Cooking Chicken

Having pre-prepped ingredients stored in the freezer is a major time and sanity saver! This is a great way to cook chicken so the flavor and texture after thawing do not taste like leftovers.  By cooking chicken using this method, it will remain soft, you can avoid using added fat during the cooking process, it will not dry out, and once frozen, it is ready to pull out of the freezer one piece at a time.  It is also ready to process further for other recipes that require shredded or pureed chicken.

Step 1: Gather Supplies

Boneless, skinless chicken breast, a clean knife and plastic cutting board.   Fill a pot with enough water to cover the amount of chicken you have. Put the pot over high heat and bring the water to a boil.

Raw Chicken PackageStep 2: Slice the Chicken

I slice the chicken into small bite size pieces. The are wider than they are thick, about 0.5 – 1 inch in size. I choose to wear disposable gloves when handling raw meat, it is a great way to help prevent cross contamination with other ingredients.

Cut Chicken

Step 3: Cook the Chicken

Once the water has boiled, put all of the sliced chicken into the water and stir to prevent the pieces of meat from clumping to each other. For the size pieces that I cut, 60 SECONDS is all it takes to cook. The water will not come back to a boil after adding the chicken.  Before removing all of the chicken, check a larger piece to see if it is cooked through. The internal temperature of the meat should be 165 degrees and no longer look pink.  I use a strainer to scoop it out into a clean bowl.

If you would like to freeze the chicken, cover the cooked bowl with plastic wrap and allow it to cool completely in the refrigerator. I use gallon size zip top bags and lay them flat on a freezer shelf, making sure the chicken pieces inside are relatively spread apart.  Once they are frozen, shake the bag to break them apart and squeeze the air from the bag.  They will thaw in only a few minutes when I need them.

Chicken in pot

Step 4: Shredding

For recipes like chicken salad or chicken nuggets, I use shredded chicken. To shred the chicken,  use a standard food processor.  Just put the warm chicken into the processor and pulse it a few times.  That’s it!

shredded chicken

Step 5: Pureeing

Once you have shredded the chicken, you can move onto pureeing.  After it reaches the shredded state, just keep the food processor running. It will take about about 5 minutes total.  The chicken will never turn into a puree, it will begin to look very dry and clump together.  Once you start to see it clumping together, it is ready.  Take a piece out and rub it between your fingers. It should be very fine, with no large pieces interspersed.  DO NOT add any water while pureeing! The water will add weight to the chicken and when added to a ketogenic meal, you will end up with less chicken than you should.  It is best to puree while the chicken in still warm. Once it has cooled, it never seems to get a fine of a texture. Once the chicken is blended with other ingredients such as cooked vegetables and fat, it will thin in consistency from the added moisture from other ingredients. At this point, you have cooked, pureed chicken breast that is ready to be added to a keto recipe or freeze!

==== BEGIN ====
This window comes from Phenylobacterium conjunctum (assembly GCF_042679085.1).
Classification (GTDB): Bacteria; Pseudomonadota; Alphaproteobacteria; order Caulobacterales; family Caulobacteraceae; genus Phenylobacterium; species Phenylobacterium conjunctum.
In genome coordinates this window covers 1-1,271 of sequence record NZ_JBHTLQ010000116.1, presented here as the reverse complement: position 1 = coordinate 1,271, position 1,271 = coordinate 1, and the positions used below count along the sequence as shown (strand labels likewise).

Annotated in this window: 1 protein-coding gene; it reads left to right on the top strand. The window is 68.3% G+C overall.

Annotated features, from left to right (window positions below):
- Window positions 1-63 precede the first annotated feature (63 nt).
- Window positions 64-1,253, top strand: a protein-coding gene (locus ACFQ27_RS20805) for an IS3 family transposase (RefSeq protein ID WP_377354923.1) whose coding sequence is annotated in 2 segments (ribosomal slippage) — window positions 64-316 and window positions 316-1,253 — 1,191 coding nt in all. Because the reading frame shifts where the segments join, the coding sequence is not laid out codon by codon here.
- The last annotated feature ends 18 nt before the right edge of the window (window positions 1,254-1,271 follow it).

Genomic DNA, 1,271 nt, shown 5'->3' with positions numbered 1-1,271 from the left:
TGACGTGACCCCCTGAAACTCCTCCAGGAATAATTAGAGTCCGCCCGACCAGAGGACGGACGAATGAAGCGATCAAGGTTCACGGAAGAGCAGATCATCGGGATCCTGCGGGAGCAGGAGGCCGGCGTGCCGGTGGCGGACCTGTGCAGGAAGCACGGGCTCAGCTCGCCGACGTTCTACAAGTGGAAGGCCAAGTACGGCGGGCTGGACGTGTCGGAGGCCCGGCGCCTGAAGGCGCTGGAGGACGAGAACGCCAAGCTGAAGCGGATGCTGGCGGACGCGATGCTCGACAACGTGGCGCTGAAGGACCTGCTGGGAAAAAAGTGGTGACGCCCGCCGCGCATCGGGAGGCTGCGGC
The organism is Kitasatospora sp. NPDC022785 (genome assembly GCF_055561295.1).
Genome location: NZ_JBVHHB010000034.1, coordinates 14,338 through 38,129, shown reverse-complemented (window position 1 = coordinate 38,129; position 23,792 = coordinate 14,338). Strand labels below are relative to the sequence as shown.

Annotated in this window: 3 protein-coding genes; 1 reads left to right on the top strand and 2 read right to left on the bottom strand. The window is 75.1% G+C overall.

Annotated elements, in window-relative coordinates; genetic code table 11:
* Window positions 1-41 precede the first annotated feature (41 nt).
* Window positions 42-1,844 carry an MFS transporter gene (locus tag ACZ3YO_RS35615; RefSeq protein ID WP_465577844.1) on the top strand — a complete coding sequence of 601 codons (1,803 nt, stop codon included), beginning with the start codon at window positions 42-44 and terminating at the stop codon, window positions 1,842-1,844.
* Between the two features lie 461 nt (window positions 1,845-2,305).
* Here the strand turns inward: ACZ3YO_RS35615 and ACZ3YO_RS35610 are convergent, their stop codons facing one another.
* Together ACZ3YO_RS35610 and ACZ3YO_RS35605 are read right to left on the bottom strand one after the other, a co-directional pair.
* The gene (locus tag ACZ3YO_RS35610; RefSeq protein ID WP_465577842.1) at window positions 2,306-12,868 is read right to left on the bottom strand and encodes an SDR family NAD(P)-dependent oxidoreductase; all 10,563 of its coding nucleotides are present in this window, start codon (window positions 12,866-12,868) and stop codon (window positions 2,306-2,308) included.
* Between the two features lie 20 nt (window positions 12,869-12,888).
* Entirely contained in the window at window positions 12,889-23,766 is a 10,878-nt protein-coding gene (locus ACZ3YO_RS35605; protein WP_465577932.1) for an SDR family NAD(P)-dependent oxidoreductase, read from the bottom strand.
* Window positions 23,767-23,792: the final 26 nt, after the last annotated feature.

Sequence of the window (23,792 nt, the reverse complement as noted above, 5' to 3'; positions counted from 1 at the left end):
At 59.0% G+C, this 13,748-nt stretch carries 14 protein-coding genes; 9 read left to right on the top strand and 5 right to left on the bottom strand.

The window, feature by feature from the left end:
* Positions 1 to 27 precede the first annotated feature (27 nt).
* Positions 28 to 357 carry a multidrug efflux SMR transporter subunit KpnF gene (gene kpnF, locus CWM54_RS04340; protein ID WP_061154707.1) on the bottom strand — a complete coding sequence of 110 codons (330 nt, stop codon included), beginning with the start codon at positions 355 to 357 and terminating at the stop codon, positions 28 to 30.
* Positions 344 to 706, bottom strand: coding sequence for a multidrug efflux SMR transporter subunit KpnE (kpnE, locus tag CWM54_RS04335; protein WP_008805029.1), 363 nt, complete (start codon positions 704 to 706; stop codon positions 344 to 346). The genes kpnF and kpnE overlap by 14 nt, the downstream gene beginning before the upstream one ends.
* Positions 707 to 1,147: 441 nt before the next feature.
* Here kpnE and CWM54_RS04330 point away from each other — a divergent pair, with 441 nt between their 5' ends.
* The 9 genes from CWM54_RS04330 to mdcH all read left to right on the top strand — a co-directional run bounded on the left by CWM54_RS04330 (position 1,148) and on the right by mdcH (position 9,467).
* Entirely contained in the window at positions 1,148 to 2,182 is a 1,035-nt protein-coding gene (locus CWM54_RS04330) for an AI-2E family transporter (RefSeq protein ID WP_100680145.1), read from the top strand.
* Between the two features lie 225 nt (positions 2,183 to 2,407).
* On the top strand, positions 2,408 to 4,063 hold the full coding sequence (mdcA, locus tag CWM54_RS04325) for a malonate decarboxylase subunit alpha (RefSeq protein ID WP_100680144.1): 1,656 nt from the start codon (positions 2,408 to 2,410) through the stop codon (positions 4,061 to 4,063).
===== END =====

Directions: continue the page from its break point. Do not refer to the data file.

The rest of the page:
ground chicken

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Categories: Charlie Foundation EXPORT, Charlie Foundation Final Export, Dinner, Keto Pantry, Lunch, Organization

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4 Comments on “Cooking Chicken”

  1. Arlene Speed
    February 23, 2013 at 3:13 pm #

    Our school is participating in the National Epilepsy Awareness Day, Wear Purple Day, on March 26th, to help raise money for research. Arlene Speed, School Nurse from NJ

  2. Arlene Speed
    February 23, 2013 at 3:07 pm #

    such organization! great advice. And when the phone rings it’s usually a grandparent, Mom-Mom and Grandad

  3. Lex
    February 22, 2013 at 4:47 am #

    Thank you. I’ve been wondering about prepping chicken this way for my 18 month old but haven’t because of the prep rules from Charlie Foundation don’t list it. Other methods the chicken is too dry like you stated. Since your boilng for such q short time is the worry of additional water minimized?

    • February 22, 2013 at 4:59 am #

      If I am understanding correctly, you are asking about the chicken absorbing water as it cooks? If that is your concern, then no… I do not feel that the chicken is absorbing enough additional liquid to make a difference. After removing it from the cooking liquid, you will see the excess water at the bottom of the bowl (water that has clung to the sides of the meat) also, you can tell by the texture that it is not “water logged”, just nice and moist:) I think you will be pleased with the results!

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